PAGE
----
Picasso, Las Vegas (March 2009)

Las Vegas mogul Steve Wynn has some noteworthy accomplishments to his name, perhaps none more so than luring Julian Serrano away from Masa’s in San Francisco.

With two-star Michelin recipient Coi still etched in my hypothalamus, Picasso had to follow one of San Francisco’s best. Located in the Bellagio, Picasso’s ambiance did not disappoint. Eleven Picasso paintings–exceeding over $100 million (I cannot imagine many takers any time soon)–adorn the walls; additionally, we were seated near a window with an eye-level perspective of the “lake.”

The silky smooth raw salmon with the cold cucumber was a refreshing bite after the soup.


Corn soup, salmon-marscapone wrap, cucumber and mint salad, quail egg, osetra caviar

After last night’s adamantine lobster, I savored the tender chunks of decadent crustacean. 




Lobster salad, apple-champagne vinaigrette, tomato, cantaloupe, celery

In essence, this dish involved two items: a scallop and a potato. Such straightforward simplicity necessitates extraordinary execution. I enjoyed it all–the crisp potato chip, the creamy pomme purée, and the just slightly warmed through scallop.


Scallop, potato mousseline, veal jus

The foie gras needs no elaboration beyond saying that it was pure opulence. As surreptitious as Goldman Sachs receiving $13 billion as part of the initial AIG bailout, a piece of brioche soaked up all of the fatty drippings. I am wont to see citrus and liver; in this dish, however, I can chalk up the pear as yet another fruit and foie permutation. The toothsome almonds sufficiently lightened the dish and contributed a needed textural counterpoint.


Foie gras, honey-Muscat poached pear, crushed almond, brioche, crème fraîche gastrique
After the fusillade of meat and fish Mesa Grill piled in front of us, it was a welcome adjustment to see a more reasonable meat to vegetable ratio. The quickly seared pigeon left the breasts a lusciously mouthwatering crimson. To the touch, it felt like a pudgy cheek. A cherry note could be detected in the jus, obviating any possibility for the squab to be too salty. Wild rice takes forever to cook, so I appreciate the laborious dedication the kitchen put forth just for an accoutrement. The copious amount of parmesan made the side dish even more inviting.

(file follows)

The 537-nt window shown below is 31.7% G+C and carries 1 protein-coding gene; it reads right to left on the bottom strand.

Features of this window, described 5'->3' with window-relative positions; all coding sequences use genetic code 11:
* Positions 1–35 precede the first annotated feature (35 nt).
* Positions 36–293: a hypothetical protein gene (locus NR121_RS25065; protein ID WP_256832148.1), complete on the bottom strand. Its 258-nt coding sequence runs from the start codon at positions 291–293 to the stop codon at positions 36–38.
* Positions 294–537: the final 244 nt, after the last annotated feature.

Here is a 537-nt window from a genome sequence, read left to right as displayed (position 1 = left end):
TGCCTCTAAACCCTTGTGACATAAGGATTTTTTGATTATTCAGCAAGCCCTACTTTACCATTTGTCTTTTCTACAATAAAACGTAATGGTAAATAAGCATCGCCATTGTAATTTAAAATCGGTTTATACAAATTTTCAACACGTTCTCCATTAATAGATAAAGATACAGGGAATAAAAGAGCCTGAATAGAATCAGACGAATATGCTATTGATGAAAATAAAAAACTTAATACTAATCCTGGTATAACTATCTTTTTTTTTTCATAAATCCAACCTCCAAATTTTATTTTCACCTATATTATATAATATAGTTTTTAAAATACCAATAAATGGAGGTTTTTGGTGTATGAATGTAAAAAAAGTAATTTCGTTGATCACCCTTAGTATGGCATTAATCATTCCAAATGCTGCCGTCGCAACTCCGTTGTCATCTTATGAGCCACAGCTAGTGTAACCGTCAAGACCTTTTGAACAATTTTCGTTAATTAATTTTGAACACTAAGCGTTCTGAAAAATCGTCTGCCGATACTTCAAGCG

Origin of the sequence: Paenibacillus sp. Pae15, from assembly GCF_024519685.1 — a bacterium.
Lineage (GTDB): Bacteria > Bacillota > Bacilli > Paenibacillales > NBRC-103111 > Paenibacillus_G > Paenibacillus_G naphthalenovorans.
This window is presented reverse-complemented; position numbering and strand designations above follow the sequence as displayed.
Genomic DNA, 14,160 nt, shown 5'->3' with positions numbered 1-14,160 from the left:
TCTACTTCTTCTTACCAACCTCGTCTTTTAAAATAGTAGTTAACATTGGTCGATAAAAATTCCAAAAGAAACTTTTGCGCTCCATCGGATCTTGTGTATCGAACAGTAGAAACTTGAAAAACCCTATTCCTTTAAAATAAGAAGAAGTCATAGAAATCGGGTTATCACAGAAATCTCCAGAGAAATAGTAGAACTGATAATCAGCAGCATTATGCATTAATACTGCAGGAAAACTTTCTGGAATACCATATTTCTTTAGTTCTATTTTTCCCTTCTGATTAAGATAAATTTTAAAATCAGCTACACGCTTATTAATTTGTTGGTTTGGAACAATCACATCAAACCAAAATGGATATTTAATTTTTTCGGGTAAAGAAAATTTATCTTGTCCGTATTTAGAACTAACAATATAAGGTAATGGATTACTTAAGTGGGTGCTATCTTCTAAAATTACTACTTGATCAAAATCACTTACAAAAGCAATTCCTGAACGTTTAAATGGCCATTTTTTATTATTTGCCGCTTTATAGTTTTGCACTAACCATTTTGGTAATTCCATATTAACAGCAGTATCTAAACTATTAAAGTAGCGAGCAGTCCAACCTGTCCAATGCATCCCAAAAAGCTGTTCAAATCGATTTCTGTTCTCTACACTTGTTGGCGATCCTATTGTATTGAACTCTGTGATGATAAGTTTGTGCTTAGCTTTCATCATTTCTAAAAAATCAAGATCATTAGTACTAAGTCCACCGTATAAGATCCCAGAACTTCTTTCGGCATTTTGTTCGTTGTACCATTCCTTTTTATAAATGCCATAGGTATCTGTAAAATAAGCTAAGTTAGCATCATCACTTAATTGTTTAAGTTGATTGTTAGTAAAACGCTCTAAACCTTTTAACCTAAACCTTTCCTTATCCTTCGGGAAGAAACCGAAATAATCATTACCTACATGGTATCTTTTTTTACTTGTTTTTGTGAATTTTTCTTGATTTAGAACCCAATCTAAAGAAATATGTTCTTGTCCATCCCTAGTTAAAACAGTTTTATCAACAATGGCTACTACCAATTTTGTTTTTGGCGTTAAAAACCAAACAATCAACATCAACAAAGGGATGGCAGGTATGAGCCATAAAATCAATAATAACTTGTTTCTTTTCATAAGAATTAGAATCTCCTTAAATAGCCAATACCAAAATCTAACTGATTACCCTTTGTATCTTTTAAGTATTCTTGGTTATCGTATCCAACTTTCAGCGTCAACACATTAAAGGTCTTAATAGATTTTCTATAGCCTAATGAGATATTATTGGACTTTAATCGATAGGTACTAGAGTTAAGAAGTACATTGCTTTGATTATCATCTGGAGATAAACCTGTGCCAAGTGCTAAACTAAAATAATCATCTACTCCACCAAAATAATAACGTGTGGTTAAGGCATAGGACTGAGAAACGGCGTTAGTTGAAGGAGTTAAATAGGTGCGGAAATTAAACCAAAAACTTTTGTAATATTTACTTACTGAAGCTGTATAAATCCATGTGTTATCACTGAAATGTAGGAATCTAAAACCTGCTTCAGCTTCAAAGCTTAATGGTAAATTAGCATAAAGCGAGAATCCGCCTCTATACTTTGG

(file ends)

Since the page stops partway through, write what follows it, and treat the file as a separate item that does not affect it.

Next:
Squab, asparagus, carrot, wild rice risotto, wild game jus
The rosemary sprig impregnated the potato’s paunch with its herbal fragrance. As for the thick chop, it was more tender than pieces of veal tenderloin that I have tasted. The savory part of our meal could not have ended on a more Elysian note, as the Bellagio water show commenced, bellowing Andrea Bocelli’s “It’s Time to Say Goodbye.”
Veal chop, rosemary potato, wild mushrooms
I made frequent use of the raisin bread provided alongside the cheese. Dehors the Roquefort, I liked the raisin rind for its dichotomous flavor and texture.




Roquefort, chèvre, manchego, raisin rind
I sampled the sorbet, which hit the palate like a blackberry explosion. 
Opera cake, Muscat sorbet

The lemon meringue and grapefruit jelly offered a pleasing conclusion to the meal. As we walked out, the reservationist handed us two boxes of breakfast pastries. 

Petite fours
Picasso reminds me of a well-engineered roller coaster–to wit, the first three dishes take you up to the top of the steep slope, the next two–foie gras and squab/veal chop–can be considered the exhilarating drop, and finally the ride comes to a smooth and most satisfying end, as the kitchen returns you back to the station, leaving you helplessly yearning for one more go-round.
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